The availability of limestone and other raw materials for ocean alkalinity enhancement


The work assesses the availability and localizations of different raw materials suitable for alkalinization enhancement (OAE), like limestone, olivine, magnesite and brucite, since several billion tons of rocky materials are needed to achieve meaningful results for carbon sequestration through OAE. Resources of carbonates are immense and widespread around all continents. Availability of pure carbonates is still very large (outcrop area 4.1 million km2) and is not a constraint for the large-scale development of OAE. Outcrops of pure carbonates within 10 km from the coastline and below bare ground or scrub/shrub, preferred for the logistics of exploitation, account for about 70,000 km2, and could provide about 5.000 Gt of limestone. These values increase by a factor of 3 and 8 within 50 and 100 km from the coastline, respectively. Potential resources of olivine, less easily identifiable from the geological data, are estimated in the order of a few hundred billion tons and could provide only a minor contribution to ocean-based carbon removal strategies. A comparison with the current level of world extraction of mineral raw materials is also provided. The annual production of limestone, estimated to be more than 6.6 Gt from deposits scattered all around the world, is about 9% of the world production of mineral raw materials (around 44 Gt y-1), and is of the same order of magnitude as coal (7.3 Gt y-1). The annual productions of magnesite (29 Mt y-1), olivine (8.4 Mt y-1) and brucite (1.5 Mt y-1) are two orders of magnitude lower.

Plain Language Summary

The ongoing acidification of the oceans due to the increase of carbon dioxide concentration in the atmosphere and the consequent increased uptake by the sea can be tackled by adding alkaline compounds under controlled conditions. Since this promotes a number of reactions in the carbonate system which ultimately results in a drawdown of atmospheric CO2, the enhancement of ocean alkalinity can also contribute to the global effort of limiting global warming, and it is widely studied in the literature among the carbon dioxide removal technologies. A limiting factor can be the worldwide availability of alkaline materials to be used for such a scope. The paper shows that the global availability of pure carbonates is vast, although unevenly distributed, and it could largely satisfy the requirement for large-scale development of ocean alkalinization. The required up-scaling of limestone production compared to the current level is much lower than what would be needed for other raw materials that could be used, such as olivine, magnesite and brucite. Moreover, a large fraction of pure limestone resources that could be exploitable is located nearby the coastline, in areas without or with low vegetation cover, which favours the logistics related to the exploitation.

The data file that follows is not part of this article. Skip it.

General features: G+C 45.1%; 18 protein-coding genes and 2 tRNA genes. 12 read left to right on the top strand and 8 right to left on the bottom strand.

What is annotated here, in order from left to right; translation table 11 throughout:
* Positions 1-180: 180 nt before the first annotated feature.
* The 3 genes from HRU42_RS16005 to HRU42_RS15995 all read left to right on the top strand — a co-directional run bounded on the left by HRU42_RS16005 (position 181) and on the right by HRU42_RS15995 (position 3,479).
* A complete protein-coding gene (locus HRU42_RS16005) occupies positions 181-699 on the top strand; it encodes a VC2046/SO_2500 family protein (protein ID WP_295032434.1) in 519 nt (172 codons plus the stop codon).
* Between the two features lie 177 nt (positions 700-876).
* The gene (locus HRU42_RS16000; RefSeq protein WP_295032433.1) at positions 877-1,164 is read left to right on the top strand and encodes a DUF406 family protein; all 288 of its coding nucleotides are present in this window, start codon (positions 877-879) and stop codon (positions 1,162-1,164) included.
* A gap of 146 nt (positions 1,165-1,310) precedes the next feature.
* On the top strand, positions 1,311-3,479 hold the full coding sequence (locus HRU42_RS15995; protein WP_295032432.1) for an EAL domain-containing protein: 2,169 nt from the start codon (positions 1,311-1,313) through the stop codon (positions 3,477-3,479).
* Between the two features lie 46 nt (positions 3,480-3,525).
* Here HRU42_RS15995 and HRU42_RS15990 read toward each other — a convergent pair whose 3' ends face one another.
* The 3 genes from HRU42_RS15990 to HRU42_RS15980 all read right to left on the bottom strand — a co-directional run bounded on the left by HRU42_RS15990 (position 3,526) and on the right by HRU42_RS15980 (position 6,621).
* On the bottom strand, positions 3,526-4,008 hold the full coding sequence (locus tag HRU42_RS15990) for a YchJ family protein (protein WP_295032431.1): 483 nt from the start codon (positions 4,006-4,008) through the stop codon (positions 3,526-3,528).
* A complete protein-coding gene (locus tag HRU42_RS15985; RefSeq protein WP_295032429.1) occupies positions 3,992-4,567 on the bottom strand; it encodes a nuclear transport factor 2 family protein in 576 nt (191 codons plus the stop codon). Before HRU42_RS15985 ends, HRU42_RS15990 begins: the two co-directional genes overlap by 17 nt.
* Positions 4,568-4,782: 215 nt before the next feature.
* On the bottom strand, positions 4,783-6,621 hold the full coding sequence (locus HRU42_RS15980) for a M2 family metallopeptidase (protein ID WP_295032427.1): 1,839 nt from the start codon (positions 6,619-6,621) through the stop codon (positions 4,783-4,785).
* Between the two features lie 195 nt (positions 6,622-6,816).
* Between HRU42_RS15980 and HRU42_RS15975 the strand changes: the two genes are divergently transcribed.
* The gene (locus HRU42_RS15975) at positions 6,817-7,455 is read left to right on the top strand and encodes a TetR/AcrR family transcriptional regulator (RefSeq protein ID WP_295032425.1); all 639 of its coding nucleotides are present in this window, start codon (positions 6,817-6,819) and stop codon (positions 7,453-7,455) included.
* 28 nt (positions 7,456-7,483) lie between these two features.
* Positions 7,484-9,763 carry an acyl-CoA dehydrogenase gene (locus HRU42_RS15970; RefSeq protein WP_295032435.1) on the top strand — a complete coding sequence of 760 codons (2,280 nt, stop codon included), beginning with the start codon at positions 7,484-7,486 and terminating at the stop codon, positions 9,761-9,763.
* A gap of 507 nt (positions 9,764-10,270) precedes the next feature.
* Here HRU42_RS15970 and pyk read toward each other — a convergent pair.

Caserini S., Storni N. & Grosso M., 2022. The availability of limestone and other raw materials for ocean alkalinity enhancement. Global Biogeochemical Cycles 36: e2021GB007246. doi: 10.1029/2021GB007246. Article.

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